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Reporter’s Notebook

As rockets rain down, many vulnerable Ashkelon residents still lack adequate shelter

Nearly 40,000 residents of a city that absorbs brunt of Gaza rocket attacks do not have proper access to protected areas when air raid sirens sound

Carrie Keller-Lynn

Carrie Keller-Lynn is a political and legal correspondent for The Times of Israel

  • Children playing outside an apartment building in Ashkelon, during Operation Breaking Dawn, August 7, 2022. (Carrie Keller-Lynn / The Times of Israel)
    Children playing outside an apartment building in Ashkelon, during Operation Breaking Dawn, August 7, 2022. (Carrie Keller-Lynn / The Times of Israel)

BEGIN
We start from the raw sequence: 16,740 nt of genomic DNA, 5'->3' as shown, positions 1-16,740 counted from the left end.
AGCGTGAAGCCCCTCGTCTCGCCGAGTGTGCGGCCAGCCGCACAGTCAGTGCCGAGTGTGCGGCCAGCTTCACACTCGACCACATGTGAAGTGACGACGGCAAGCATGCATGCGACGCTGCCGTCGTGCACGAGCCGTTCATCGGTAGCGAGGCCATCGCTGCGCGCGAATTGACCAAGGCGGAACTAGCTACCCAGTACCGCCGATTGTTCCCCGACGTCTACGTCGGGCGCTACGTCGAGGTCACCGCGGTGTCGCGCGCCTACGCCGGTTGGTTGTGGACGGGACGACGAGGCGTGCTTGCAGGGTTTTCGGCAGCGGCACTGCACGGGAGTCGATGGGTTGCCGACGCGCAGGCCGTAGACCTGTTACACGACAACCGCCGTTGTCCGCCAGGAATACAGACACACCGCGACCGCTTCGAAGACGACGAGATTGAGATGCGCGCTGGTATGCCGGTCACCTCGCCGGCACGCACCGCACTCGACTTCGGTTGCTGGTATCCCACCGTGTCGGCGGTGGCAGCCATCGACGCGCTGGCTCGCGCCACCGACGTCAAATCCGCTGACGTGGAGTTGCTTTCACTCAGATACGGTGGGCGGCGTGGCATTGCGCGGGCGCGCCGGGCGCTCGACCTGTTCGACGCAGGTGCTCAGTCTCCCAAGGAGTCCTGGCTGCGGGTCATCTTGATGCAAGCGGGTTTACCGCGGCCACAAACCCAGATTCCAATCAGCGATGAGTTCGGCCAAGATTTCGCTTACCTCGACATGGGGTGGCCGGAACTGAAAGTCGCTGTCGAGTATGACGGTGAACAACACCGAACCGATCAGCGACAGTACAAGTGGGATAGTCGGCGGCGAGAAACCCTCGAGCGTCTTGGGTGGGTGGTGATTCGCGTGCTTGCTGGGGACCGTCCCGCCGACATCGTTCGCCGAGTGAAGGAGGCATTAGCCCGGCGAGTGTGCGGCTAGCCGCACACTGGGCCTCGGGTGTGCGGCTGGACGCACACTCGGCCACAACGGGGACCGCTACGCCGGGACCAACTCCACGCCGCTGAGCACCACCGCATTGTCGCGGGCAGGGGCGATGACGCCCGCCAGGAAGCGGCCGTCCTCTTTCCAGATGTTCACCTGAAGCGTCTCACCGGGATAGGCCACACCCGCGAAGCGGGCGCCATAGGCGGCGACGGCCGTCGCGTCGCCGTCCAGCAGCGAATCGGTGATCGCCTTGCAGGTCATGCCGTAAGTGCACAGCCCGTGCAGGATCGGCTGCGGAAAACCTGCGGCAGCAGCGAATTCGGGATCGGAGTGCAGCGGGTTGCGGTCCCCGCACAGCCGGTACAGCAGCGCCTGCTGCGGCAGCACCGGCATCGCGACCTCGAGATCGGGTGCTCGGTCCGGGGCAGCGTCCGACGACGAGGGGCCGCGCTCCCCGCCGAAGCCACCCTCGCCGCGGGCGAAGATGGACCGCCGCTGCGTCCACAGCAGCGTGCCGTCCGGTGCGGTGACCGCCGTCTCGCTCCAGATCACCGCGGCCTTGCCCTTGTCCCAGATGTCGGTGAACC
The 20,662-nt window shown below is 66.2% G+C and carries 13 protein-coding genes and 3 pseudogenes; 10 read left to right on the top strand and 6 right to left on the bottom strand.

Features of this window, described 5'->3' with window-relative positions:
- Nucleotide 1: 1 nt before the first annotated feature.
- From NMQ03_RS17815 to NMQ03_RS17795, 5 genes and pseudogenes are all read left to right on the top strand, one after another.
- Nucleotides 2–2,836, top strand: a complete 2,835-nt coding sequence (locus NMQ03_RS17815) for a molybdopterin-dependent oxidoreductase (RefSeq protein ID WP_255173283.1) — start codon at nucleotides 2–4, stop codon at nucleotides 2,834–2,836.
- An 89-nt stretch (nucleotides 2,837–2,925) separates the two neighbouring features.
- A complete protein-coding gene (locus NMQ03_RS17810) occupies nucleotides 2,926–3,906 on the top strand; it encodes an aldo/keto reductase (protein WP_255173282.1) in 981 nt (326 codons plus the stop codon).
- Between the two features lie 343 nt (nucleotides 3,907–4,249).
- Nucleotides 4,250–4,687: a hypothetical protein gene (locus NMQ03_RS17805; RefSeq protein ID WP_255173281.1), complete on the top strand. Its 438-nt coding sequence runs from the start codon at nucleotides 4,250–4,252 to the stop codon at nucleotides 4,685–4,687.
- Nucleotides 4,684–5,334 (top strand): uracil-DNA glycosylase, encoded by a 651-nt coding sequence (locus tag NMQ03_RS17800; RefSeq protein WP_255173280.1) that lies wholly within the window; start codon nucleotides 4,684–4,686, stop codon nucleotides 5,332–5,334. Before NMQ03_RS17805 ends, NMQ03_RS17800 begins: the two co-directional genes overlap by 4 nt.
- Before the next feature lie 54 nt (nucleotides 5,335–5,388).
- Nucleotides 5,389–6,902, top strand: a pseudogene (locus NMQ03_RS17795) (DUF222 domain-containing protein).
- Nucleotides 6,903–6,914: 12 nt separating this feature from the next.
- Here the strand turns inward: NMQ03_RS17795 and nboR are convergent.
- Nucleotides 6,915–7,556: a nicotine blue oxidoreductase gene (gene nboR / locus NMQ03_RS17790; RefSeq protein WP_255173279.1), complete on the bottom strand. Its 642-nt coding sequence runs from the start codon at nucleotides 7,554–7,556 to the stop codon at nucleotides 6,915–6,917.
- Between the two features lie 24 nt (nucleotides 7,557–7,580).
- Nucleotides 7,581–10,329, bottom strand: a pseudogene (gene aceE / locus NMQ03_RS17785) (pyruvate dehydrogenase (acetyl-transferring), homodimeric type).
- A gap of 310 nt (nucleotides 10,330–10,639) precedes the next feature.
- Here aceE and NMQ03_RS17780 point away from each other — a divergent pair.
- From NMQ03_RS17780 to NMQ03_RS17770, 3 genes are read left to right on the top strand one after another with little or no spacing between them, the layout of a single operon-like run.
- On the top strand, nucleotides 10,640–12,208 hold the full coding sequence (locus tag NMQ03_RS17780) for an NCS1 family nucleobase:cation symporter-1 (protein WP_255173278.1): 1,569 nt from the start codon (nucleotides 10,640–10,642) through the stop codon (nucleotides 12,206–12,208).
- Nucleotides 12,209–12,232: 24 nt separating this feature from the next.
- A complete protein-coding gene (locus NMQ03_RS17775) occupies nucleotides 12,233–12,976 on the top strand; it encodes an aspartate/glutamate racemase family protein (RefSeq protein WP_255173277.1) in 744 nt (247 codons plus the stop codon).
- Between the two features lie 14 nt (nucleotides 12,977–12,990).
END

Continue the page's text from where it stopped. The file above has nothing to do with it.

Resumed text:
• Ksenia, who moved into a municipal shelter in Ashkelon during Operation Breaking Dawn, August 7, 2022. (Carrie Keller-Lynn  / The Times of Israel)
    Ksenia, who moved into a municipal shelter in Ashkelon during Operation Breaking Dawn, August 7, 2022. (Carrie Keller-Lynn / The Times of Israel)
  • Children who moved into a municipal shelter in Ashkelon during Operation Breaking Dawn, August 7, 2022. (Carrie Keller-Lynn  / The Times of Israel)
    Children who moved into a municipal shelter in Ashkelon during Operation Breaking Dawn, August 7, 2022. (Carrie Keller-Lynn / The Times of Israel)
  • A painted mini-shelter outside of an apartment building in Ashkelon, August 7, 2022. (Carrie Keller-Lynn  / The Times of Israel)
    A painted mini-shelter outside of an apartment building in Ashkelon, August 7, 2022. (Carrie Keller-Lynn / The Times of Israel)
  • An apartment building in Ashkelon, August 7, 2022. (Carrie Keller-Lynn  / The Times of Israel)